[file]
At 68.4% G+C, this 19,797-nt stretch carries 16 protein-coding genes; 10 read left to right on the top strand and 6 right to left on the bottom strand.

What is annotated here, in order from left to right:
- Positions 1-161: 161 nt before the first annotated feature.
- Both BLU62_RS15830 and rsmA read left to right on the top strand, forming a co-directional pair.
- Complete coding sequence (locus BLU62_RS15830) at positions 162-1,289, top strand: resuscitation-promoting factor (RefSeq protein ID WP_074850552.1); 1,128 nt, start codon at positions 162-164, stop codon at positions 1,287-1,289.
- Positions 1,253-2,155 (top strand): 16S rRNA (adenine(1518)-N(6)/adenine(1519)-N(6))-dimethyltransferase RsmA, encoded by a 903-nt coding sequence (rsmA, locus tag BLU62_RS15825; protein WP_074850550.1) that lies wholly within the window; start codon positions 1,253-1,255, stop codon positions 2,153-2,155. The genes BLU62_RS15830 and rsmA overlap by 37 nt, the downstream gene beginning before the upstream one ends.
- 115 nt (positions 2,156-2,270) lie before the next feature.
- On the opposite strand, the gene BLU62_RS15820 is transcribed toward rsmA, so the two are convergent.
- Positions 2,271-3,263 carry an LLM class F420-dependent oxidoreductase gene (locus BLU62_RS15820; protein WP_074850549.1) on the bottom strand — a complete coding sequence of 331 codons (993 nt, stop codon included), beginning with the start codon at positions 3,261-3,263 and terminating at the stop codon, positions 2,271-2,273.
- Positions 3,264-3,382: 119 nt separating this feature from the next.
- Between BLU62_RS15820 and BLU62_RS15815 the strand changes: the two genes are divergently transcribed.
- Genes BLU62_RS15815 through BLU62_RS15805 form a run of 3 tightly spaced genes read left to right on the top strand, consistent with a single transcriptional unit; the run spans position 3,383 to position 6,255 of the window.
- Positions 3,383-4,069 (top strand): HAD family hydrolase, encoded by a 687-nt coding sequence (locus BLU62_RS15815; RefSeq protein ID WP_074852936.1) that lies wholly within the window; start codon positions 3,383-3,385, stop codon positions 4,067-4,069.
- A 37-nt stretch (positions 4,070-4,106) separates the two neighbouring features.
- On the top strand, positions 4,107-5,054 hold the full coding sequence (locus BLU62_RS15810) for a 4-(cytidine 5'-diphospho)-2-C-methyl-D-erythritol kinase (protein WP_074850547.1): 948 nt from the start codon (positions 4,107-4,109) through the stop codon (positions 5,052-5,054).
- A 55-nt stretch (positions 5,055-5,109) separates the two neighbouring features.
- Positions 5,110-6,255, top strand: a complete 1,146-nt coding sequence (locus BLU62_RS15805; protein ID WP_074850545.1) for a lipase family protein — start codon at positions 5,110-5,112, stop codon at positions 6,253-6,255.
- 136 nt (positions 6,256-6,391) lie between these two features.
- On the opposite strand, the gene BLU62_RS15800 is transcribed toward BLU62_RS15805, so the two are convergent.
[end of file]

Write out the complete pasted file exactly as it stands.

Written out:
At 68.4% G+C, this 19,797-nt stretch carries 16 protein-coding genes; 10 read left to right on the top strand and 6 right to left on the bottom strand.

What is annotated here, in order from left to right:
- Positions 1-161: 161 nt before the first annotated feature.
- Both BLU62_RS15830 and rsmA read left to right on the top strand, forming a co-directional pair.
- Complete coding sequence (locus BLU62_RS15830) at positions 162-1,289, top strand: resuscitation-promoting factor (RefSeq protein ID WP_074850552.1); 1,128 nt, start codon at positions 162-164, stop codon at positions 1,287-1,289.
- Positions 1,253-2,155 (top strand): 16S rRNA (adenine(1518)-N(6)/adenine(1519)-N(6))-dimethyltransferase RsmA, encoded by a 903-nt coding sequence (rsmA, locus tag BLU62_RS15825; protein WP_074850550.1) that lies wholly within the window; start codon positions 1,253-1,255, stop codon positions 2,153-2,155. The genes BLU62_RS15830 and rsmA overlap by 37 nt, the downstream gene beginning before the upstream one ends.
- 115 nt (positions 2,156-2,270) lie before the next feature.
- On the opposite strand, the gene BLU62_RS15820 is transcribed toward rsmA, so the two are convergent.
- Positions 2,271-3,263 carry an LLM class F420-dependent oxidoreductase gene (locus BLU62_RS15820; protein WP_074850549.1) on the bottom strand — a complete coding sequence of 331 codons (993 nt, stop codon included), beginning with the start codon at positions 3,261-3,263 and terminating at the stop codon, positions 2,271-2,273.
- Positions 3,264-3,382: 119 nt separating this feature from the next.
- Between BLU62_RS15820 and BLU62_RS15815 the strand changes: the two genes are divergently transcribed.
- Genes BLU62_RS15815 through BLU62_RS15805 form a run of 3 tightly spaced genes read left to right on the top strand, consistent with a single transcriptional unit; the run spans position 3,383 to position 6,255 of the window.
- Positions 3,383-4,069 (top strand): HAD family hydrolase, encoded by a 687-nt coding sequence (locus BLU62_RS15815; RefSeq protein ID WP_074852936.1) that lies wholly within the window; start codon positions 3,383-3,385, stop codon positions 4,067-4,069.
- A 37-nt stretch (positions 4,070-4,106) separates the two neighbouring features.
- On the top strand, positions 4,107-5,054 hold the full coding sequence (locus BLU62_RS15810) for a 4-(cytidine 5'-diphospho)-2-C-methyl-D-erythritol kinase (protein WP_074850547.1): 948 nt from the start codon (positions 4,107-4,109) through the stop codon (positions 5,052-5,054).
- A 55-nt stretch (positions 5,055-5,109) separates the two neighbouring features.
- Positions 5,110-6,255, top strand: a complete 1,146-nt coding sequence (locus BLU62_RS15805; protein ID WP_074850545.1) for a lipase family protein — start codon at positions 5,110-5,112, stop codon at positions 6,253-6,255.
- 136 nt (positions 6,256-6,391) lie between these two features.
- On the opposite strand, the gene BLU62_RS15800 is transcribed toward BLU62_RS15805, so the two are convergent.